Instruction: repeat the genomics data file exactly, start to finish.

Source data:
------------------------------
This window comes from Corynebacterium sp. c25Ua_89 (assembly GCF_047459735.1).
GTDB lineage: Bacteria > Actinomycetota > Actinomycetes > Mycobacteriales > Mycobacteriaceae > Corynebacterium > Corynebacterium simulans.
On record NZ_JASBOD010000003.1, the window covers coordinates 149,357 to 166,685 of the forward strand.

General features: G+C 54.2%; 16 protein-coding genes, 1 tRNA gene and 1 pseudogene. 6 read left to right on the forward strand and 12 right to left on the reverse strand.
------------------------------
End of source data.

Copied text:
This window comes from Corynebacterium sp. c25Ua_89 (assembly GCF_047459735.1).
GTDB lineage: Bacteria > Actinomycetota > Actinomycetes > Mycobacteriales > Mycobacteriaceae > Corynebacterium > Corynebacterium simulans.
On record NZ_JASBOD010000003.1, the window covers coordinates 149,357 to 166,685 of the forward strand.

General features: G+C 54.2%; 16 protein-coding genes, 1 tRNA gene and 1 pseudogene. 6 read left to right on the forward strand and 12 right to left on the reverse strand.